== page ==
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5 hours ago, uva383 said:

IMO the real question is, if the KO found the price to be reasonable, on what grounds did the auditor make their decision and what information did the auditors have that the KOs didn’t.  I read the IG report but not reading the BCM or P/NM it’s hard to really see how the price was determined reasonable other than yeah this is what we paid last time and it’s in line, a little more, or a little less now than it was then…
 

Yes, we all know we have an issue with Professionalism in the series and the training is less that stellar and many KOs just want to satisfy the PM and the incentive for the PM is to spend the money to get it off their books, which in itself is a perverse incentive. Until the goal is to not bankrupt yourself at the end of every FY and KOs take the approach that they are spending their own money rather than meet my milestone, award the thing and get the PM off my back,  whatever congress passes won’t change the outcome.

I guess congress could pass a law that gives them the ability to clawback money that someone determines, within a reasonable period, they overpaid for the items. But then again, who would do business with the Govt with such a clawback in the contract and who would determine whether or not the overpayment exists? Clearly the KO or the KO’s next level thought the price was fair because often the alternative is to get nothing, and in the SS environment the KTR has you over a barrel,  but that exists in any environment, until new competitors enter the market and drive prices lower.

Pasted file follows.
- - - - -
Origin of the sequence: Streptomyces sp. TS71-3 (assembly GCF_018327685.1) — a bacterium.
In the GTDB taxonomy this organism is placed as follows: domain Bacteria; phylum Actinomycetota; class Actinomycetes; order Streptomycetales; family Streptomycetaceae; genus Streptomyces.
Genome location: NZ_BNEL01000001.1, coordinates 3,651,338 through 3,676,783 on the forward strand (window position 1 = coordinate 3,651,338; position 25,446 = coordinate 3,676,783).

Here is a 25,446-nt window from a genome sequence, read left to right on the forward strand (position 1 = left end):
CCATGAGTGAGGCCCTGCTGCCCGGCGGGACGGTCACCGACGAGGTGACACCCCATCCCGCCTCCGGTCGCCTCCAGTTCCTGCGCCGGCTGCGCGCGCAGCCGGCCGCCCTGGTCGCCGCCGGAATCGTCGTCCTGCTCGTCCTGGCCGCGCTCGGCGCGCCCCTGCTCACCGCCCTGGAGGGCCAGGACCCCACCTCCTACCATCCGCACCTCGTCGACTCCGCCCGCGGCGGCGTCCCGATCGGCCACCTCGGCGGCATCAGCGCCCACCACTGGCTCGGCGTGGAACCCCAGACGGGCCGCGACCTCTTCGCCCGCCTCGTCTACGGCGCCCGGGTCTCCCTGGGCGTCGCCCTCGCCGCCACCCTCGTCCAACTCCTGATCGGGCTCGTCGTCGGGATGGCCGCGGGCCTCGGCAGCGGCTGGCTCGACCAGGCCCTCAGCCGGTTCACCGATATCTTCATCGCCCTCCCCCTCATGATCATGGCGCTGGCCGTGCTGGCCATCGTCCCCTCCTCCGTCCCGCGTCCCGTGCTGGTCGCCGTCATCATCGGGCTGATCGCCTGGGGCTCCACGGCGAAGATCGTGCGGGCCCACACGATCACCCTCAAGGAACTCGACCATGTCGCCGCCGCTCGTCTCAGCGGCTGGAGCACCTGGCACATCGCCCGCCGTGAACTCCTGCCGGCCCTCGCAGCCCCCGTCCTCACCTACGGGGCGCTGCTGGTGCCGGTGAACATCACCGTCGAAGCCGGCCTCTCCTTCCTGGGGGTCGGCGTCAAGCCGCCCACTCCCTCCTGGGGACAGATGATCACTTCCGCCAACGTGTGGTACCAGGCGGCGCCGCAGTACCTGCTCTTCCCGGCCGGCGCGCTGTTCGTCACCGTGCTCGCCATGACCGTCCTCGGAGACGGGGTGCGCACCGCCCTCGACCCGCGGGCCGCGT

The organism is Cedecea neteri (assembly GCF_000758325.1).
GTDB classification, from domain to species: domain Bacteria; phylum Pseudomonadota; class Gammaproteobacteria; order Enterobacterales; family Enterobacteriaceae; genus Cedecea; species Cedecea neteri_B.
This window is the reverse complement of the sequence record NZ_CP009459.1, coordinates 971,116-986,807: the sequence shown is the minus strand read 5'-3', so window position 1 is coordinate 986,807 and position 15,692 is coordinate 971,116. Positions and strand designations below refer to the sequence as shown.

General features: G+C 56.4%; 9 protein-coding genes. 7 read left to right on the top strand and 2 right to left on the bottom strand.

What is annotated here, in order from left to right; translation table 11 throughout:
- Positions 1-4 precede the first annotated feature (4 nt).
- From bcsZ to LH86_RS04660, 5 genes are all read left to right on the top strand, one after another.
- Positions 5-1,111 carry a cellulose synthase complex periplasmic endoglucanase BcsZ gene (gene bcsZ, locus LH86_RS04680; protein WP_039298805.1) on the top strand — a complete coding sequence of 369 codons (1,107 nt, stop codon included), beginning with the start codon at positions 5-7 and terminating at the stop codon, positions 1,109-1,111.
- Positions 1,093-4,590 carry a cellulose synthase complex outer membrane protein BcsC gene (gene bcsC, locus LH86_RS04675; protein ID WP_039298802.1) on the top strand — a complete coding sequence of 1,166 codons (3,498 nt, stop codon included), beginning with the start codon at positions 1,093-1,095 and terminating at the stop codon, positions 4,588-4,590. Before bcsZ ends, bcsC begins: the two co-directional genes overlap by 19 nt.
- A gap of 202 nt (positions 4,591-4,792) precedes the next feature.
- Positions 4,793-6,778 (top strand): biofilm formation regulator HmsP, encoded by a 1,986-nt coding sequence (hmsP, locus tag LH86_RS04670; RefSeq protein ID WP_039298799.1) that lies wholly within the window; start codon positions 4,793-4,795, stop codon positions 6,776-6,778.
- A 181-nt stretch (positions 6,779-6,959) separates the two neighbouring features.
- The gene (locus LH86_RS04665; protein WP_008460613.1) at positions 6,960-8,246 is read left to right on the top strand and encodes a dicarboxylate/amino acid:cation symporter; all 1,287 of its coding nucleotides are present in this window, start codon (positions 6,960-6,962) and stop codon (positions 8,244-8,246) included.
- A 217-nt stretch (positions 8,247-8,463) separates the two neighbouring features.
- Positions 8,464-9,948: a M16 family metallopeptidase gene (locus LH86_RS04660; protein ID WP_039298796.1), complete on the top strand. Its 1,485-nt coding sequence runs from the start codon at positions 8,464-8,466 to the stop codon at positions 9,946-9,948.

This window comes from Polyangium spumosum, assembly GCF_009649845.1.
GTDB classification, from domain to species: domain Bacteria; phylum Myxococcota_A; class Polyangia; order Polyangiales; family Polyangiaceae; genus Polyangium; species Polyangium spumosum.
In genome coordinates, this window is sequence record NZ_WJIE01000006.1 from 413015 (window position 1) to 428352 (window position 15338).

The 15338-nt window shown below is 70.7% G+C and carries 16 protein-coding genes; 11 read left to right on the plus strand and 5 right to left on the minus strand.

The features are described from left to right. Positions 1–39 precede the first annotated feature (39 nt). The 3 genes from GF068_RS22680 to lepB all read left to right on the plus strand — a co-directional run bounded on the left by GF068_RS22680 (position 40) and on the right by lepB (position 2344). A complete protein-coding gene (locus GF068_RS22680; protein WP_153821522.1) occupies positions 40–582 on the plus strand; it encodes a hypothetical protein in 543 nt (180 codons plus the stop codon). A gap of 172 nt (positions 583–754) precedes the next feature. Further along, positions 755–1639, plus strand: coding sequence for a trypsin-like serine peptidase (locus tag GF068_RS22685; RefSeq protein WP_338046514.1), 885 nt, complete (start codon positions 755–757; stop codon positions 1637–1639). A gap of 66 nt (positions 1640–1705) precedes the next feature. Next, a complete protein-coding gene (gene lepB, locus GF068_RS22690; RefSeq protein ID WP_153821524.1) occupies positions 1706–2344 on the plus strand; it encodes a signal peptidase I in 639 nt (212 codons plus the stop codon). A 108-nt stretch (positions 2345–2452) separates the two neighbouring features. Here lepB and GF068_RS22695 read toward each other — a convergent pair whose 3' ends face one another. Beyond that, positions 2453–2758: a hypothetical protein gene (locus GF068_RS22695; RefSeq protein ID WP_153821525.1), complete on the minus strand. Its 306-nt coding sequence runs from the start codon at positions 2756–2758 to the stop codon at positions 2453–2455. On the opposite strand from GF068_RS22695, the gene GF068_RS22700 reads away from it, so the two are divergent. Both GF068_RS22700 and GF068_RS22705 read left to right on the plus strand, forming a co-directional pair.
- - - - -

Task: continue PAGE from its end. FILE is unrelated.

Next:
I thought it has been explained in the audit report and in at least two examples that relying only on previous sales pricing doesn’t necessarily produce a fair and reasonable price. It covers the KO’s ass  to justify why they paid a proposed price. 

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3 hours ago, Vern Edwards said:

If the government wants better prices, it must do better requirements planning, market analysis, and strategizing, and it must educate and train a cadre of first rate price negotiators.

…It will do no good to give more cost data to people who lack market savvy, a long-term strategy, and negotiation table know-how. It will only overwhelm and confuse them.

As William Munny told Little Bill, "Deserve's got nothin' to do with it."

I agree. 

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There is another possible view. If a contractor can get away with outrageous prices on sole source acquisitions, KO’s who take the easy route to justify what they are paying and poor negotiators or worse, those that don’t negotiate, why wouldn’t they keep doing it? 
 

Nothing compels a firm to sell to the government but I’ll bet that a firm would rather sell products at lower than outrageous prices than sell little or nothing. 

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From the Transdigm response:

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The report presents profit percentages in a misleading and provocative manner.  This includes computing profit as a percentage of cost rather than as a percentage of revenue—the internationally recognized method and business standard